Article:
Autism is not going out today

It’s a wonderful sunny early summer Memorial Weekend. The sun is shining in a clear blue sky, birds chirping and a gentle breeze.

Families all around us are cooking out, swimming, and have family over. We sit alone, in the house.  Watching other people live. I can hear the laughter and shrieks of children having fun outside. I remember my own childhood of large family Memorial Day picnics in grandma’s back yard. Us children running around playing hide and seek, grabbing hot dogs on the run while we played until dusk. Come dusk it was time to roast marshmallows and my grandpa would light the sparklers for us. I remember how much fun those days were, and how delightful it was to trace circles in the air with my sparkler. I got to stay up late and look for fireflies with the other children. It was those summer nights you never wanted to end.

This is not the childhood my son gets. We were invited to a large cook out. We could not go because my son is having  a particularly autistic weekend.  He is irritable and does not want to go anywhere. He doesn’t like it outside because it’s too bright. Anytime we try to suggest doing something he melts into a tantrum. We can’t go out for lunch because they have too much paper at the restaurant. He can’t take the napkins and place-mats. He is crying in his bed. So we don’t go. We

English: A picnic assembles in Columbus, Ohio.

A picnic assembles in Columbus, Ohio. (Photo credit: Wikipedia)

opt to cook at home. We make his favorite barbecue steak. He won’t eat it.  He shouts out that my food is bad and I don’ t know how to cook. This is the child who normally loves barbecue steak, but this week he won’t eat any of the food he normally eats.  Today he’s only eating Cheerios and bagels.

It is another holiday we will miss again. It is another weekend we cannot leave our house. And while it’s not happy for us I remind myself how much harder it must be for him to be trapped in autism. To not be able to enjoy things other

children enjoy. He’s missing out on so many things because autism gave him sensory dysfunction. Autism made him sensitive to light, sound, touch, the sight of paper or too many people being around him.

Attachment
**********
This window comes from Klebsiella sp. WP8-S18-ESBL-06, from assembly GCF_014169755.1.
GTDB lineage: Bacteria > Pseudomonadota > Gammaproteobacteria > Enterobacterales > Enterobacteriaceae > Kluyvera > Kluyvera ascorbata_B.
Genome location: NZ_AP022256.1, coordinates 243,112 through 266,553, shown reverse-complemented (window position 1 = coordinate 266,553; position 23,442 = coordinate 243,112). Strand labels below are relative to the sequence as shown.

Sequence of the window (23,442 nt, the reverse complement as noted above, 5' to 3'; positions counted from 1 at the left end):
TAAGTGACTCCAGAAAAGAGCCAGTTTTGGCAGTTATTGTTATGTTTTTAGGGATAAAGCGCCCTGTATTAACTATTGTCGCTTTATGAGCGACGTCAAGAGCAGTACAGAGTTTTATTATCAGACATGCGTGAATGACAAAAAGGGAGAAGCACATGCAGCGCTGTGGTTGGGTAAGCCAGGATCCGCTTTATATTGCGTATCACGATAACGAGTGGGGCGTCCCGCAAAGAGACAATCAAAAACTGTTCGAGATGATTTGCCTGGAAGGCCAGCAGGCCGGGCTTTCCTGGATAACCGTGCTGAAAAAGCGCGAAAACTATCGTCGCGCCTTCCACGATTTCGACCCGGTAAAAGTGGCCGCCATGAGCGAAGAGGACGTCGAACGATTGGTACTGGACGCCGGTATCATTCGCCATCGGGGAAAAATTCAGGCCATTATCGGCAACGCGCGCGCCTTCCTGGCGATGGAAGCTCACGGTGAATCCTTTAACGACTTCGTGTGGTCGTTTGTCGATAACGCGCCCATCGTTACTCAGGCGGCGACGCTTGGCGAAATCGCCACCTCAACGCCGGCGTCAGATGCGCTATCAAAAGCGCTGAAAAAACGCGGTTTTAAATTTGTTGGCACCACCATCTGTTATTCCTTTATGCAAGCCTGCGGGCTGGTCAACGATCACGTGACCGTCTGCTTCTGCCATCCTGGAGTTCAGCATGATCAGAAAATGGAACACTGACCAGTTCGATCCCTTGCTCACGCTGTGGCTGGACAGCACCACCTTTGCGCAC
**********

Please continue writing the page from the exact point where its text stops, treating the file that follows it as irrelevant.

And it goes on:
Instead of cookouts and Popsicle. We went to Super-Walmart. My son loves to look at the toys. This brings him happiness. It’s empty to me and it’s not a “family holiday” but its something he can enjoy and so I must enjoy it with him.



Living in Autism

Dietary supplements, such as the vitamin B sup...

(Photo credit: Wikipedia)

I think most families really don’t know how very different is it to live with autism. So I thought I’d point out some of the things we live with. It’s  certainly nothing  like mom’s in generations before us.

My kitchen counter does not have a Cuisinart but rather has at least 10 bottles of supplements sitting out on any given day, along with three pill minders, measure spoons, empty capsules….

My cabinets are not full of crystal and fine dishes, but rather baskets of supplements. We have our Vitamin bin, Mineral Bin, Antiviral bin, Immune bin, powdered supplements like greens, and multi- powders bin……people make jokes at my house about “where do you put your dishes”.

When I get a pay check I don’t think “Awesome! I’m going shopping for a new pair of shoes”…it’s more like  “Yippee, I don’t have to charge this months vitamin order AGAIN!”

I am no longer embarrassed by my son hiding under a table in a restaurant. But rather I think the other people should be quieter instead of staring at us, then he would come out of there!

We don’t leave the house without vitamins in our purse and a hand fidget toy.

I don’t have butter in that little flippy door inside the fridge because its full of liquid herbs and probiotics.

Most people have condiments in their fridge door. I have ketchup and then cod oil, flax seed, transfer factor, etc.

People wonder why do we need  4 cartons of organic eggs in the fridge when they have one carton of cheap eggs? We are “omega loading”!

I have a trampoline in my house…..need I say more?

Hopping is a normal means of transportation. And flapping our arms if fun!

I know how to pack an older kid “diaper bag”

I don’t worry about hiding clutter when people come over, I worry about hiding all the vitamin bottles!

Leaving the house without first scheduling it in isn’t an option.

Tying your own shoes isn’t that important. That’s what velcro and Crocs are for!

I have TWO toasters. One for gluten and one for no gluten.

We cannot buy the other brand even if it’s on sale because its “different from our normal brand.

I have thought of making a t-shirt that says “I have Aspergers so pardon me!”

We don’t go to public family places on the weekend, it’s too noisy.

That children can’t use the furniture properly most of the time.

I don’t need GPS I have a child with a  photographic memory in my backseat!  He’s helped me navigate many times.

That cardboard boxes aren’t for stuff, it’s where you find your kid!

We must adhere to the exact speed limit at all times or we will be reprimanded by our “backseat driver”.

Parties are not fun.

Surprises are not fun.

I know more about Sci-Fi than I ever wanted too.